What are the symptoms and effects of excess stress or "out-of-control" stress?
Manifestations of excess or poorly managed stress can be extremely varied. While many people report that stress induces headaches, sleep disturbances, feelings of anxiety or tension, anger, or concentration problems, others may complain of depression, lack of interest in food, increased appetite, or any number of other symptoms. In severe situations, one can experience overwhelming stress to the point of so-called "burnout," with loss of interest in normal activities.
Scientific studies have shown that psychological stress may worsen the symptoms of almost every known medical condition. Examples of conditions in which stress may worsen the intensity of symptoms include cardiovascular diseases, asthma, multiple sclerosis, chronic pain, acne, fibromyalgia, and depression. While stress alone is not a cause of cardiovascular disease nor high blood pressure, it may actually worsen the progression of these diseases in many people.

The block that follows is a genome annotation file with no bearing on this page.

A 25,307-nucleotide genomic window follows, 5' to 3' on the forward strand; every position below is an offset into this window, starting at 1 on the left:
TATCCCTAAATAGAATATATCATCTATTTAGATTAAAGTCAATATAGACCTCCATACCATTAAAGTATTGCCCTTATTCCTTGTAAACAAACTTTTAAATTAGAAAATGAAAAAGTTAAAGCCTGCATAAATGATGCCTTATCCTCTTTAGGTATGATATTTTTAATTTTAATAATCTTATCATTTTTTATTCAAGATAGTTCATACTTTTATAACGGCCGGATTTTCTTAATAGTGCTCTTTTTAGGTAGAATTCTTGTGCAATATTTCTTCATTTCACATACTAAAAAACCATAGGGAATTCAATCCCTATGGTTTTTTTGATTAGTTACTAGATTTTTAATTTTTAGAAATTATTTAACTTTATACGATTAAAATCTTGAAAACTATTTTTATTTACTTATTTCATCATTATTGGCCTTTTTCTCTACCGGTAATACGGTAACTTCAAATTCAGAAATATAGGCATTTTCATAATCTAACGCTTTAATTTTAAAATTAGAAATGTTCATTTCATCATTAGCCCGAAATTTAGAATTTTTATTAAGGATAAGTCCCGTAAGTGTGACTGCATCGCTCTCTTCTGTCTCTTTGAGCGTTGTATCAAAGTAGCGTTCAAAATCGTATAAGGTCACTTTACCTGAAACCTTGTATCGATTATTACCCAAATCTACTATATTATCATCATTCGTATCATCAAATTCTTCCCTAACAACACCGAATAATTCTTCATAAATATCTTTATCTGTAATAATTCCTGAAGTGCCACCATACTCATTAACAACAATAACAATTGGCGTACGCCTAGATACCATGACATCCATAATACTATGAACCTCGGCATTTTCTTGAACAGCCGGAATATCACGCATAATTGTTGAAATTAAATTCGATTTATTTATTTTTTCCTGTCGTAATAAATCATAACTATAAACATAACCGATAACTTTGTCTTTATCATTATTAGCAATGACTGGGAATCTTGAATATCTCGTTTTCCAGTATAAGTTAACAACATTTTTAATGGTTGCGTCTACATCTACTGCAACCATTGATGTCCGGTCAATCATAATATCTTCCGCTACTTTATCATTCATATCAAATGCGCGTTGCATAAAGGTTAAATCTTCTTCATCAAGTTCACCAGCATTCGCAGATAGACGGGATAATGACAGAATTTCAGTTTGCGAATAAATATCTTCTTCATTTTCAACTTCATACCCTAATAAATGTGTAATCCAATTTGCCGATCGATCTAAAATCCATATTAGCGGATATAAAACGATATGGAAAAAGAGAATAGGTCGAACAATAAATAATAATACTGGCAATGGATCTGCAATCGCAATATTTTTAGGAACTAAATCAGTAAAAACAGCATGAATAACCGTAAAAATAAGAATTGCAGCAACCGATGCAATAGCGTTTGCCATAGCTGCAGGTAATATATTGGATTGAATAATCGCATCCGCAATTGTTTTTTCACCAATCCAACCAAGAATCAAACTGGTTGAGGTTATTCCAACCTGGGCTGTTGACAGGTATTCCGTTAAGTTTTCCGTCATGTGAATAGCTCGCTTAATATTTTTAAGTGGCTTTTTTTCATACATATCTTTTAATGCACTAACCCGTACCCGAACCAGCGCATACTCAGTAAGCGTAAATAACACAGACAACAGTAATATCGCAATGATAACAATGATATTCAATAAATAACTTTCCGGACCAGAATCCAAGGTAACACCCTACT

Stress also has effects on the immune system. While some studies show that acute short-term stresses may actually be able to boost the body's immune response, chronic (long-term) stress has the effect of "wearing down" the immune system, leading to an increased susceptibility to colds and other infections. Scientific studies have also shown that stress can decrease the immune response to vaccinations and prolong wound healing.